Open house aims to educate and connect children with wildlife

The event at the National Conservation Training Center's has been held since the center opened in 1997.

The event at the National Conservation Training Center's has been held since the center opened in 1997.

October 16, 2005|By RICHARD F. BELISLE

SHEPHERDSTOWN, W.Va. - Visitors to the National Conservation Training Center's ninth open house on Saturday might have thought the red-tailed hawk, crow and horned owl they were seeing were native Americans.

They were wrong, said Lorrie Westman, a master falconer from upstate New York. The three birds were African natives, she said.

Westman did have an American peregrine falcon in her small flock of raptors. It happily was chewing on a frozen quail, oblivious of the gawkers standing around.


The daylong event at the 538-acre center on Shepherd Grade Road has been held since the center opened in 1997, said John R. "Rick" Lemon, the center's director from the beginning.

The idea behind the event, besides entertaining adults, is to "educate children and get them close to animals, so they can make a connection and care what happens to wildlife," Lemon said.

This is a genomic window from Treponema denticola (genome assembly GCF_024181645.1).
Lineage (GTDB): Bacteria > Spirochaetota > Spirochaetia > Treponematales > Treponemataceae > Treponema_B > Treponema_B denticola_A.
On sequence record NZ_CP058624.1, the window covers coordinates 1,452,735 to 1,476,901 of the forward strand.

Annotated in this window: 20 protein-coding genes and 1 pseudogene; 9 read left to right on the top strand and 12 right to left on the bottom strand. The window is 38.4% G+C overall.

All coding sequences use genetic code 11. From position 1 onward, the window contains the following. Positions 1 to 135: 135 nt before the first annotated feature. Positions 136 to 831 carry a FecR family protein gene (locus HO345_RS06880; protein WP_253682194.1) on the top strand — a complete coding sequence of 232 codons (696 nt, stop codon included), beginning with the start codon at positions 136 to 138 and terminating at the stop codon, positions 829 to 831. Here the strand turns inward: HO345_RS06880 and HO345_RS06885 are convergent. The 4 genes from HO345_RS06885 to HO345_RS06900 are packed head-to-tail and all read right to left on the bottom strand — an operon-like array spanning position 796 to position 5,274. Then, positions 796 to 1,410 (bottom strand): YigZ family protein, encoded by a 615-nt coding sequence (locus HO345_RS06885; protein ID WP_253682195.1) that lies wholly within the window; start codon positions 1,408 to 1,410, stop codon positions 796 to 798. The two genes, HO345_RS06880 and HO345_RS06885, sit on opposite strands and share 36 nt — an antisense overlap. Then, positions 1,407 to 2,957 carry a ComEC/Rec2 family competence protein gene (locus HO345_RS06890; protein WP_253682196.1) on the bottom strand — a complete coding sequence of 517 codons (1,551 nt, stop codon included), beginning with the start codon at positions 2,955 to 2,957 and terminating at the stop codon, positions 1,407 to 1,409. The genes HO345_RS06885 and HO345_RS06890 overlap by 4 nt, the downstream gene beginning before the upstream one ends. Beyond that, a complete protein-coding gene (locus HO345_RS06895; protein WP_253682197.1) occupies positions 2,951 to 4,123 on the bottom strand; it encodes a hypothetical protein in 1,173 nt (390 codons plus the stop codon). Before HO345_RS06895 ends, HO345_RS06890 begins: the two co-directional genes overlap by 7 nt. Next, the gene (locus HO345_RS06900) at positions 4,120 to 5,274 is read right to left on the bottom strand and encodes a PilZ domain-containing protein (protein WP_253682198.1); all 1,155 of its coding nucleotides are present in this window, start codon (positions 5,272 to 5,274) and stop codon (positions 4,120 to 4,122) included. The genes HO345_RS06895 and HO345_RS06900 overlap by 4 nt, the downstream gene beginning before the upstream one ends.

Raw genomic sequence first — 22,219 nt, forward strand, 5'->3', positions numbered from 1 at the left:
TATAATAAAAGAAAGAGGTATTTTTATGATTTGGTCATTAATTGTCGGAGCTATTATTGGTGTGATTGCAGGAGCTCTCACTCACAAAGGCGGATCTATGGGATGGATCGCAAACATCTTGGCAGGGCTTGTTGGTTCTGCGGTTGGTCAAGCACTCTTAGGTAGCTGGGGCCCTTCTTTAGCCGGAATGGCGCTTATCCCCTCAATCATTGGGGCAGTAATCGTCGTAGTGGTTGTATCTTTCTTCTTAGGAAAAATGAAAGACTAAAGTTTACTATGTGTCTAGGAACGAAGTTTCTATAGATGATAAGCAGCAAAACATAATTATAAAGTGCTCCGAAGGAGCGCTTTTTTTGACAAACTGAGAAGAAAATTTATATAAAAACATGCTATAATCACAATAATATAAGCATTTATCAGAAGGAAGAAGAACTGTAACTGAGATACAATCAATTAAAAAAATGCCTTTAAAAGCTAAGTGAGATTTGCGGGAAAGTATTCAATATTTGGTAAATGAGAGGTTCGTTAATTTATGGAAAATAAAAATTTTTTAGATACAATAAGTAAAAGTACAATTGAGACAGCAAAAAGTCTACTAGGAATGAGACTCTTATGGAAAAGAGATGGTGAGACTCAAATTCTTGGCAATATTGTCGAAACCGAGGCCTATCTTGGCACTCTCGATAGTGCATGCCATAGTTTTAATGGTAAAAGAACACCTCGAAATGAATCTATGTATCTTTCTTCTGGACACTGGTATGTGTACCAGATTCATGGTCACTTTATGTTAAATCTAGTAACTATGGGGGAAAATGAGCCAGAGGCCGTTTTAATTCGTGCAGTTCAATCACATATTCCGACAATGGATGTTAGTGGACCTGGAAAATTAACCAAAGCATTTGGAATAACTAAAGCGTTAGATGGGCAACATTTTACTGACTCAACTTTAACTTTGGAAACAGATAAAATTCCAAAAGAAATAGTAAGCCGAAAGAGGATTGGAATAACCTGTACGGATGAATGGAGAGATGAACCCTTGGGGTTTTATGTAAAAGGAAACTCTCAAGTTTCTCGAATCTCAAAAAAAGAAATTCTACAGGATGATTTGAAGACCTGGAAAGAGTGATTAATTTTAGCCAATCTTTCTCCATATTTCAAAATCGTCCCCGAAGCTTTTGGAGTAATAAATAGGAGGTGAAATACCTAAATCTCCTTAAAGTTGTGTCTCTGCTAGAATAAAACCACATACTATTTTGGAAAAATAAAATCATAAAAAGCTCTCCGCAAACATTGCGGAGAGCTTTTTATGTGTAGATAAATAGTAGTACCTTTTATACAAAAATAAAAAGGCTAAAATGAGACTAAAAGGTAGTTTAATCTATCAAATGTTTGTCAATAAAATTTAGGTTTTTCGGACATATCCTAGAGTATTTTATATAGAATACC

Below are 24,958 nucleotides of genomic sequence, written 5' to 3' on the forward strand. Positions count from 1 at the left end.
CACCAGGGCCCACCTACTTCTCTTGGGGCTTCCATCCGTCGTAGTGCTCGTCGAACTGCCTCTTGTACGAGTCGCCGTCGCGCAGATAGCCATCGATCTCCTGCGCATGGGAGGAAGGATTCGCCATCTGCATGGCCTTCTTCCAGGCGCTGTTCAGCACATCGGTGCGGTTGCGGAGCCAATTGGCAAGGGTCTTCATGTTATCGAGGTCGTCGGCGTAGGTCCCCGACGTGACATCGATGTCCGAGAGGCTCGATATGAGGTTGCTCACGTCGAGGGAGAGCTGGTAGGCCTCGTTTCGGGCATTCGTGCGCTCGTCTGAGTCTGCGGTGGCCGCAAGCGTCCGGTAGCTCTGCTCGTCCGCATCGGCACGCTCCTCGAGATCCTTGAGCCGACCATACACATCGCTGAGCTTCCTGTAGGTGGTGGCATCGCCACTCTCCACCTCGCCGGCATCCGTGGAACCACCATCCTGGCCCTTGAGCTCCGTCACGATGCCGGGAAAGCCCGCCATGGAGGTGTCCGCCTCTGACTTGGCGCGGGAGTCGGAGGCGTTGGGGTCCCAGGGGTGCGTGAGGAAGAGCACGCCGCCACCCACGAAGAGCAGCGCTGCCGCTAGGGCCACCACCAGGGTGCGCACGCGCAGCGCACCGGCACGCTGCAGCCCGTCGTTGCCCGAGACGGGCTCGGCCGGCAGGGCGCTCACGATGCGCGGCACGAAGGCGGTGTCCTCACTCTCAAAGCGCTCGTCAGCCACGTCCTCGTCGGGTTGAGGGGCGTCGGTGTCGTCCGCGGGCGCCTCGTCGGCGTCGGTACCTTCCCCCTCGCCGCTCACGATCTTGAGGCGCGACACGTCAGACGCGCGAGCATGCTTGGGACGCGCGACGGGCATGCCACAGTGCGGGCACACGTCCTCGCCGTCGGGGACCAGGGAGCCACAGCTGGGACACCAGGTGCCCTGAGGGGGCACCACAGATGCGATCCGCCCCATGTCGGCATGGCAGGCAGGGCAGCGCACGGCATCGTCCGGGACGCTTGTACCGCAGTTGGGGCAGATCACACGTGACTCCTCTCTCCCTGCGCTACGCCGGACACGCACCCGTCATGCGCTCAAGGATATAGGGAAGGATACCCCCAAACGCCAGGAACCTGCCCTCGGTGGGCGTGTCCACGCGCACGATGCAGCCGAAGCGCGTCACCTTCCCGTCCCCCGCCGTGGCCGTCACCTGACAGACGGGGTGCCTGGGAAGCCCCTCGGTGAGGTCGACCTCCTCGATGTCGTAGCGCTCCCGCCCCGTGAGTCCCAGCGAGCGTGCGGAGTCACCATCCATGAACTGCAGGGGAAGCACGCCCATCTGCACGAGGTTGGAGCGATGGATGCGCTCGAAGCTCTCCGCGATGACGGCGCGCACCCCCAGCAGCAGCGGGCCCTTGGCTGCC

Many youngsters today are not connected with nature, Lemon said.

The training center works with the Days in the Country Environmental Education Foundation based in Shenandoah Junction, W.Va., to organize the open house.

The event brings in experts such as Westman and Pat Nolan of Ponderosa Kennels in Smithsburg. Nolan brought Fly, his 2 1/2-year-old black Labrador retriever, who showed her skills at finding birds in a large field that Nolan had "shot."

The dog wowed her audiences with an uncanny ability at finding and retrieving the prey - plastic pipes and fake ducks - often on a whistle or hand signal from Nolan.

Visitors also thrilled to the antics of trained sheepdogs as they rounded up an unruly bunch of woolies, mostly on their own, sometimes with mild commands from their handler.

Visitors were able to take a specially designed endangered species nature walk that showcased species under threat within 100 miles of Shepherdstown and elsewhere. The goal was to raise awareness of a potential ecological threat.

An expert from Bass Pro Shops demonstrated the art of casting and fishing techniques at a pond on the center's grounds.

Days in the Country's mission, according to spokesman Nigel E. Casserly, is to bring environmental awareness through education, especially to children. The stewardship of the environment soon will be their responsibility for the generations that follow.

The training center has about 100 federal employees and another 75 contract workers for housekeeping, security and maintenance chores, Lemon said.

Each week, 225 people - U.S. Fish and Wildlife Service conservationists along with those from 50 countries, educational institutions and industry - come to the center to take part in its training programs.

There is no charge for service employees, but everybody else pays, Lemon said.

Their tuition pays to run the center, he said.

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